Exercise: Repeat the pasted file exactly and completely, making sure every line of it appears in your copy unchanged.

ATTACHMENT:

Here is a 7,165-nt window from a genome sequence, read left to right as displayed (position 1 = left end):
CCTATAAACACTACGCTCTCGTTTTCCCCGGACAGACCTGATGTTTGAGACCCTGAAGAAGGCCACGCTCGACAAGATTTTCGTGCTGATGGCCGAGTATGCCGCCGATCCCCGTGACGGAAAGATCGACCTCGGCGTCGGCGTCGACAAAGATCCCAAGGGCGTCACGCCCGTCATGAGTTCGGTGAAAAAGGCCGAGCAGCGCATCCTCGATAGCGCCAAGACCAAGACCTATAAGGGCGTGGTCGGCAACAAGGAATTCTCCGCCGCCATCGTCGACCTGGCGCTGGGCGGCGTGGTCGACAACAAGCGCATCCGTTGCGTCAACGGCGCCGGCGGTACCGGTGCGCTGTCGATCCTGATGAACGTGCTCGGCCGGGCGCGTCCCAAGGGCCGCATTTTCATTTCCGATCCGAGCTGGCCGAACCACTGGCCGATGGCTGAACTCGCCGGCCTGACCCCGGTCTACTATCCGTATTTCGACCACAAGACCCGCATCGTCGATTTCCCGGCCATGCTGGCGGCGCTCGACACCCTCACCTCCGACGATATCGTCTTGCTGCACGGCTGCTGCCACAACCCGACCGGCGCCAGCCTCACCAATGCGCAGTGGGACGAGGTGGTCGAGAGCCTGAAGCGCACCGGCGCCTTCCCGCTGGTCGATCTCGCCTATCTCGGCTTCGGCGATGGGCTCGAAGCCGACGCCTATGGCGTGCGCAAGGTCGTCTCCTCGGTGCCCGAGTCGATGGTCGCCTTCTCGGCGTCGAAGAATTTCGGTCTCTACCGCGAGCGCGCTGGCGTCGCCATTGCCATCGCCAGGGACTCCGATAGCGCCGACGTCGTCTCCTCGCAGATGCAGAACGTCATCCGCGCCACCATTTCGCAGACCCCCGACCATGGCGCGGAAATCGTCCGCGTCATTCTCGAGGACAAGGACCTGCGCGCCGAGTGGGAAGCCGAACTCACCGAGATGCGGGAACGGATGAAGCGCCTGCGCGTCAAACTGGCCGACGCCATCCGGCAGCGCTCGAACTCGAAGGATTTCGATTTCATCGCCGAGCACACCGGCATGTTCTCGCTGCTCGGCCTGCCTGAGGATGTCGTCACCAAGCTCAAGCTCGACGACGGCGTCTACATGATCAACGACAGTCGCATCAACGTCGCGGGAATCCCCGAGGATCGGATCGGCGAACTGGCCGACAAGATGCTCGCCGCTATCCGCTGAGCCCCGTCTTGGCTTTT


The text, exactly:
Here is a 7,165-nt window from a genome sequence, read left to right as displayed (position 1 = left end):
CCTATAAACACTACGCTCTCGTTTTCCCCGGACAGACCTGATGTTTGAGACCCTGAAGAAGGCCACGCTCGACAAGATTTTCGTGCTGATGGCCGAGTATGCCGCCGATCCCCGTGACGGAAAGATCGACCTCGGCGTCGGCGTCGACAAAGATCCCAAGGGCGTCACGCCCGTCATGAGTTCGGTGAAAAAGGCCGAGCAGCGCATCCTCGATAGCGCCAAGACCAAGACCTATAAGGGCGTGGTCGGCAACAAGGAATTCTCCGCCGCCATCGTCGACCTGGCGCTGGGCGGCGTGGTCGACAACAAGCGCATCCGTTGCGTCAACGGCGCCGGCGGTACCGGTGCGCTGTCGATCCTGATGAACGTGCTCGGCCGGGCGCGTCCCAAGGGCCGCATTTTCATTTCCGATCCGAGCTGGCCGAACCACTGGCCGATGGCTGAACTCGCCGGCCTGACCCCGGTCTACTATCCGTATTTCGACCACAAGACCCGCATCGTCGATTTCCCGGCCATGCTGGCGGCGCTCGACACCCTCACCTCCGACGATATCGTCTTGCTGCACGGCTGCTGCCACAACCCGACCGGCGCCAGCCTCACCAATGCGCAGTGGGACGAGGTGGTCGAGAGCCTGAAGCGCACCGGCGCCTTCCCGCTGGTCGATCTCGCCTATCTCGGCTTCGGCGATGGGCTCGAAGCCGACGCCTATGGCGTGCGCAAGGTCGTCTCCTCGGTGCCCGAGTCGATGGTCGCCTTCTCGGCGTCGAAGAATTTCGGTCTCTACCGCGAGCGCGCTGGCGTCGCCATTGCCATCGCCAGGGACTCCGATAGCGCCGACGTCGTCTCCTCGCAGATGCAGAACGTCATCCGCGCCACCATTTCGCAGACCCCCGACCATGGCGCGGAAATCGTCCGCGTCATTCTCGAGGACAAGGACCTGCGCGCCGAGTGGGAAGCCGAACTCACCGAGATGCGGGAACGGATGAAGCGCCTGCGCGTCAAACTGGCCGACGCCATCCGGCAGCGCTCGAACTCGAAGGATTTCGATTTCATCGCCGAGCACACCGGCATGTTCTCGCTGCTCGGCCTGCCTGAGGATGTCGTCACCAAGCTCAAGCTCGACGACGGCGTCTACATGATCAACGACAGTCGCATCAACGTCGCGGGAATCCCCGAGGATCGGATCGGCGAACTGGCCGACAAGATGCTCGCCGCTATCCGCTGAGCCCCGTCTTGGCTTTT